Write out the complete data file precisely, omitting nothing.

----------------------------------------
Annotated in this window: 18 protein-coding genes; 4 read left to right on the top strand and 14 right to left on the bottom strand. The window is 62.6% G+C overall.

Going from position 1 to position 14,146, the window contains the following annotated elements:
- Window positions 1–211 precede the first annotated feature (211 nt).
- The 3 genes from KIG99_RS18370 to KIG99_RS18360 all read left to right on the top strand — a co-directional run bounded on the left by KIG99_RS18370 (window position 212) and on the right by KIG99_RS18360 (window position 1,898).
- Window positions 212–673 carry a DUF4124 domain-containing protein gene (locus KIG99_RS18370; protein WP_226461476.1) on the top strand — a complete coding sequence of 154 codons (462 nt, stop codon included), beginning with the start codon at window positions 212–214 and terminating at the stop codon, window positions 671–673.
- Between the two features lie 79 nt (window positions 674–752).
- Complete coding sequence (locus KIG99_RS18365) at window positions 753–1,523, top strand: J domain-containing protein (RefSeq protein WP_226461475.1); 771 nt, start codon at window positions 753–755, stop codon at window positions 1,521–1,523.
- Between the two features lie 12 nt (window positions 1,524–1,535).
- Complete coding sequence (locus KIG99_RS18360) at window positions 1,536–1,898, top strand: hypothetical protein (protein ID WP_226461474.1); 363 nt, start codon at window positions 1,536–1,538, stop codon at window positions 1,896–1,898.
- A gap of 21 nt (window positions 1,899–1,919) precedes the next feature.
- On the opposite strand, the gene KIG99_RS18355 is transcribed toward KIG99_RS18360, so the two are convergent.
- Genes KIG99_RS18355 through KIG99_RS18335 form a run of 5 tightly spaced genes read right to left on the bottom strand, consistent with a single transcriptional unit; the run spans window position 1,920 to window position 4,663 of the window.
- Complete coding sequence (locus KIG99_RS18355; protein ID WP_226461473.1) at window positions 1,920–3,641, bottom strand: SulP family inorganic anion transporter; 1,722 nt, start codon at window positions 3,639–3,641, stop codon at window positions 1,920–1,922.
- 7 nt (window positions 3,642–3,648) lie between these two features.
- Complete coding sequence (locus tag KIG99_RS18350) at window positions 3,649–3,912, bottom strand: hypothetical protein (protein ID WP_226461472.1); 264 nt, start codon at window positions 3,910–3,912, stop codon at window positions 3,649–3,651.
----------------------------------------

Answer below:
Annotated in this window: 18 protein-coding genes; 4 read left to right on the top strand and 14 right to left on the bottom strand. The window is 62.6% G+C overall.

Going from position 1 to position 14,146, the window contains the following annotated elements:
- Window positions 1–211 precede the first annotated feature (211 nt).
- The 3 genes from KIG99_RS18370 to KIG99_RS18360 all read left to right on the top strand — a co-directional run bounded on the left by KIG99_RS18370 (window position 212) and on the right by KIG99_RS18360 (window position 1,898).
- Window positions 212–673 carry a DUF4124 domain-containing protein gene (locus KIG99_RS18370; protein WP_226461476.1) on the top strand — a complete coding sequence of 154 codons (462 nt, stop codon included), beginning with the start codon at window positions 212–214 and terminating at the stop codon, window positions 671–673.
- Between the two features lie 79 nt (window positions 674–752).
- Complete coding sequence (locus KIG99_RS18365) at window positions 753–1,523, top strand: J domain-containing protein (RefSeq protein WP_226461475.1); 771 nt, start codon at window positions 753–755, stop codon at window positions 1,521–1,523.
- Between the two features lie 12 nt (window positions 1,524–1,535).
- Complete coding sequence (locus KIG99_RS18360) at window positions 1,536–1,898, top strand: hypothetical protein (protein ID WP_226461474.1); 363 nt, start codon at window positions 1,536–1,538, stop codon at window positions 1,896–1,898.
- A gap of 21 nt (window positions 1,899–1,919) precedes the next feature.
- On the opposite strand, the gene KIG99_RS18355 is transcribed toward KIG99_RS18360, so the two are convergent.
- Genes KIG99_RS18355 through KIG99_RS18335 form a run of 5 tightly spaced genes read right to left on the bottom strand, consistent with a single transcriptional unit; the run spans window position 1,920 to window position 4,663 of the window.
- Complete coding sequence (locus KIG99_RS18355; protein ID WP_226461473.1) at window positions 1,920–3,641, bottom strand: SulP family inorganic anion transporter; 1,722 nt, start codon at window positions 3,639–3,641, stop codon at window positions 1,920–1,922.
- 7 nt (window positions 3,642–3,648) lie between these two features.
- Complete coding sequence (locus tag KIG99_RS18350) at window positions 3,649–3,912, bottom strand: hypothetical protein (protein ID WP_226461472.1); 264 nt, start codon at window positions 3,910–3,912, stop codon at window positions 3,649–3,651.